by Ryan Isley
When NASCAR switched over to the Chase for the Sprint Cup starting in the 2004 season, they did so in hopes that the championship wouldn’t be decided before the final race of the season. When they changed the points system starting last season, they did so with the same hopes in mind. They have to be happy this weekend.
For the third consecutive season, the NASCAR Sprint Cup Series championship will come down to the last race of the season at Homestead-Miami Speedway. Brad Keselowski leads Jimmie Johnson by 20 points with just one remaining race standing between him and that trophy that all drivers covet. No matter what Johnson does, Keselowski can lock him out with a finish of 15th or better in the Ford EcoBoost 400 on Sunday.
If it is true that numbers don’t lie, they can start engraving the NASCAR Sprint Cup championship trophy with the name “Brad Keselowski.”
After all, Keselowski has an average finish in the nine races in the Chase of 5.3 and has not finished worse than 11th since the Chase started. In fact, Keselowski has finished in the top-13 in 20 of the last 21 races and has just two finishes outside the top-15 in the last 26 races.
Sounds like a sure thing that Keselowski will finish in the top-15 and hoist that championship trophy when all is said and done this weekend. But as Johnson said on Thursday, this is no normal race and it isn’t a given that the driver of the No.2 Miller Lite Dodge will pull off the finish he needs to win his first title.
“I think that to think that a top-15 finish is a lay-up is tough,” Johnson said. “The weight of this race – I don’t care who you are – it will show up at some point in time and thoughts will run through your head and will all that being said, a 15th-place finish isn’t a lay-up for these guys.”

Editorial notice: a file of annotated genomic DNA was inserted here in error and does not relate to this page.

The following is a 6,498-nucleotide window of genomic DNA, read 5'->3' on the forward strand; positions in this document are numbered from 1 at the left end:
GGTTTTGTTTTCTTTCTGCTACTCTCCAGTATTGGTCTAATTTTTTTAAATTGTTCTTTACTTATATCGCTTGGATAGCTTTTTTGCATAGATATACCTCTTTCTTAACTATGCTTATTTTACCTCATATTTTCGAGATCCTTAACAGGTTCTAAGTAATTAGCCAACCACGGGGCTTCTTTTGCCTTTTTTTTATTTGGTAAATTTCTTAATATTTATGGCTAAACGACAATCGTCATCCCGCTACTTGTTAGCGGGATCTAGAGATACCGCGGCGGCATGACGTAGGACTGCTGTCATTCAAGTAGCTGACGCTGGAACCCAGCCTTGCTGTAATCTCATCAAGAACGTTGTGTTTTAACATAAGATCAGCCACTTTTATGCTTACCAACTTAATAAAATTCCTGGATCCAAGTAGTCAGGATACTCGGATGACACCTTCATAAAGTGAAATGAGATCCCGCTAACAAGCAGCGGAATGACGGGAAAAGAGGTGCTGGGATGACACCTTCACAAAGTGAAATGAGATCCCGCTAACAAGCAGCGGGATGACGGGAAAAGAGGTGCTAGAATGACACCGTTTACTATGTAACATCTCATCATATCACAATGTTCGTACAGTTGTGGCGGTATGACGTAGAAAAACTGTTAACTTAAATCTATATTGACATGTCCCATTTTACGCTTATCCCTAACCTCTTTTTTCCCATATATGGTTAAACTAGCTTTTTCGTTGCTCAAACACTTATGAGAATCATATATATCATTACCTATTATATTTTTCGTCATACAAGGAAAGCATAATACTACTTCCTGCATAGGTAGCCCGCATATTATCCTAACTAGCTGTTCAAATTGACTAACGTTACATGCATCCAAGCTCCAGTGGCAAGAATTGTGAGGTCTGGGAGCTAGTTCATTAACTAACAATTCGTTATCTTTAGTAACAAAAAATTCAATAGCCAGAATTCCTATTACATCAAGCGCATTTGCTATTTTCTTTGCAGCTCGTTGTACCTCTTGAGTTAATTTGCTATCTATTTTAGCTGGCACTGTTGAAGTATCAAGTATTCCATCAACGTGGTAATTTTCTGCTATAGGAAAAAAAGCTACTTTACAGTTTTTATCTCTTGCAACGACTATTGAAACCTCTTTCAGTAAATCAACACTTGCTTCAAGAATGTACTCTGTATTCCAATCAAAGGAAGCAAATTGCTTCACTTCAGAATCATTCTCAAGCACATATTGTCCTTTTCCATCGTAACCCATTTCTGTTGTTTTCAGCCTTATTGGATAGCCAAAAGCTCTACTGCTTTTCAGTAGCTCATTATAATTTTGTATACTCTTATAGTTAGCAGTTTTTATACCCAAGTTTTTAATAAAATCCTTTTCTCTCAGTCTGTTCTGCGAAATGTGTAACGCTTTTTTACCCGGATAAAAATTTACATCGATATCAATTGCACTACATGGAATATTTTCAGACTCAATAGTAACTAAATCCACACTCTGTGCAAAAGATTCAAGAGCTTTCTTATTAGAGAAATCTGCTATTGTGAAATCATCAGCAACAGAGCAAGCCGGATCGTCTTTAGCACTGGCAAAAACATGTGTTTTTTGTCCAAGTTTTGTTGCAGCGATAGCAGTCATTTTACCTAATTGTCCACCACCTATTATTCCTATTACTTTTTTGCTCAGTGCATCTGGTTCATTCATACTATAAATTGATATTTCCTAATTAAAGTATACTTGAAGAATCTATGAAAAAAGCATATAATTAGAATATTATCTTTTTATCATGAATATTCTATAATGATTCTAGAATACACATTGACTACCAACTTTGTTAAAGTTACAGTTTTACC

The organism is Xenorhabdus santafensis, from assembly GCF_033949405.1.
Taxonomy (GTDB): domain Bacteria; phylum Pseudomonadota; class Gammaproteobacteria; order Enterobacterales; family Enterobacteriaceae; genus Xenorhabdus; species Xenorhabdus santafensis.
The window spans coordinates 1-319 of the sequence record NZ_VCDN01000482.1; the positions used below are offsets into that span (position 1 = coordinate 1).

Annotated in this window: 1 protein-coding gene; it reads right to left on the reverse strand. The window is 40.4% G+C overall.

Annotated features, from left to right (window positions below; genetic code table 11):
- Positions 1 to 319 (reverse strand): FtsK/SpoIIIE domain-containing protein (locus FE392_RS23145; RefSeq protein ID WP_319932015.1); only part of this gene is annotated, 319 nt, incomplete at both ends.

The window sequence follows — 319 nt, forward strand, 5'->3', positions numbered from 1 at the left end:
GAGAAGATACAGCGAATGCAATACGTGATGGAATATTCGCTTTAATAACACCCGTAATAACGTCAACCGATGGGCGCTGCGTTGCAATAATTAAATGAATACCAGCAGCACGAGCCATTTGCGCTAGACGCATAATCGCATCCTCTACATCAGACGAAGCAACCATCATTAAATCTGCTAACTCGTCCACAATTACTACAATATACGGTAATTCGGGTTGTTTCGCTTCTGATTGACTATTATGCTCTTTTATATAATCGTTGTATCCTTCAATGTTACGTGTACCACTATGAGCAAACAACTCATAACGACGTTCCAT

And Johnson is right.
Despite the success that Keselowski has had in 2012, the fact remains that he has never been in this position before. And his track record at Homestead would give you enough food for thought that he doesn’t have the championship wrapped up quite yet. In his four starts at Homestead, Keselowski has an average finish of 20.3 with a career-best finish of 13th in 2010. In the other three starts, he has finished 23rd (2008), 25th (2009) and 20th (2011).
In contrast, Johnson has an average finish of 13.5 at Homestead in 11 races with four top-5s and seven top-10s.
The 37-year-old Johnson has gone to Homestead with the lead four times in his career and has raised the NASCAR Sprint Cup championship trophy over his head all four times. Knowing what he needed to do, he finished ninth in 2006, seventh in 2007, 15th in 2008 and fifth in 2009 to win the championship. Then in 2010, he trailed Matt Kenseth heading to Homestead and finished second to win his fifth straight title as Kenseth came in ninth.
And remember – the last time Keselowski took the lead in this championship chase, Johnson answered with back-to-back wins at Martinsville and Texas. When the chips are down, there isn’t a driver in NASCAR right now who is better at responding to the pressure.
Maybe that is because he has been there and done that five times and he knows the magnitude of the situation as he likes to call it.Call it what you will, but until someone proves otherwise, I will take Johnson when he has a chance in the last race.
My prediction is that Jimmie Johnson makes me look like I knew what I was talking about when I said after his win at Martinsville three weeks ago that he was going to wrap up his sixth NASCAR Sprint Cup championship in seven seasons.
I will take Johnson to win and lead the most lasp for a maximum of 48 points (ironic, isn’t it), with Keselowski finishing 21st for 23 points. That will give Johnson the championship with a 2399-2394 advantage.
No matter what happens, NASCAR can’t be upset because their points system did exactly what they wanted it to do – make all 36 races matter.
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